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Inefficient? MIT's new chip software doesn't know the meaning of the word


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Would you rather have a power-hungry cellphone that could software-decode hundreds of video codecs, or a hyper-efficient system-on-chip that only processes H.264? These are the tough decisions mobile designers have to make, but perhaps not for much longer. MIT's Computer Science and Artificial Intelligence Laboratory has developed a solution that could spell the end for inefficient devices. Myron King and Nirav Dave have expanded Arvind's BlueSpec software so engineers can tell it what outcomes they need and it'll decide on the most efficient design -- printing out hardware schematics in Verilog and software in C++. If this outcome-oriented system becomes widely adopted, we may never need worry about daily recharging again: good because we'll need that extra power to juice our sporty EV.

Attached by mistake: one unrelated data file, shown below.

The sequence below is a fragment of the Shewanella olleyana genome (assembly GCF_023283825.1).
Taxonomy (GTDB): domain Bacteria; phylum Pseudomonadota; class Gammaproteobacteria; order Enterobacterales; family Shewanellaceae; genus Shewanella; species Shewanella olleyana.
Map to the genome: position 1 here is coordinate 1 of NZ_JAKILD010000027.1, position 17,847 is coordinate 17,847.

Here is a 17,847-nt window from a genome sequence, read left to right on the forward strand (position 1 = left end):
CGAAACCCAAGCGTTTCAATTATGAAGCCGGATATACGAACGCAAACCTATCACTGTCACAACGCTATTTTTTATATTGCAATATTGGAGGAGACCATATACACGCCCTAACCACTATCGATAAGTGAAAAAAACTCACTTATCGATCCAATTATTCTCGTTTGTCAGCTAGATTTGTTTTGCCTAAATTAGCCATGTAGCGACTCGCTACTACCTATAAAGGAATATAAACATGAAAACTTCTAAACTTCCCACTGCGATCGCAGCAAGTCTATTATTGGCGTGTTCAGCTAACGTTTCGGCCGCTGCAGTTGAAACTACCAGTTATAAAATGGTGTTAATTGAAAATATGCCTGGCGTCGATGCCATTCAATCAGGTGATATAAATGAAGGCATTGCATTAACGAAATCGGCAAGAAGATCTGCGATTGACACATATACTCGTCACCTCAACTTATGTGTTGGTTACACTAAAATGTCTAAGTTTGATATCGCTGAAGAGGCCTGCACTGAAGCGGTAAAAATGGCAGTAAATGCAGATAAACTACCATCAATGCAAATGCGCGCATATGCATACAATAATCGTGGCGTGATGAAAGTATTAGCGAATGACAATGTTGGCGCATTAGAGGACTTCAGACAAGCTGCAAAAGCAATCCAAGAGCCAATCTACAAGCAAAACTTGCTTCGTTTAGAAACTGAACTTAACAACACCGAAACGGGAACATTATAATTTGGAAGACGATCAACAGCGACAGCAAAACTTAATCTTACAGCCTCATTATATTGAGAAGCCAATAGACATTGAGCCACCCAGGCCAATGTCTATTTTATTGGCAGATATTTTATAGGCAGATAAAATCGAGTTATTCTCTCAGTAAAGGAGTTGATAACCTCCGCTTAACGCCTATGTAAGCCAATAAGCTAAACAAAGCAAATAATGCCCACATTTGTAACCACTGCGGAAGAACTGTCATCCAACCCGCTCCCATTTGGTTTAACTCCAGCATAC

[Image courtesy of MIT / Melanie Gonick]

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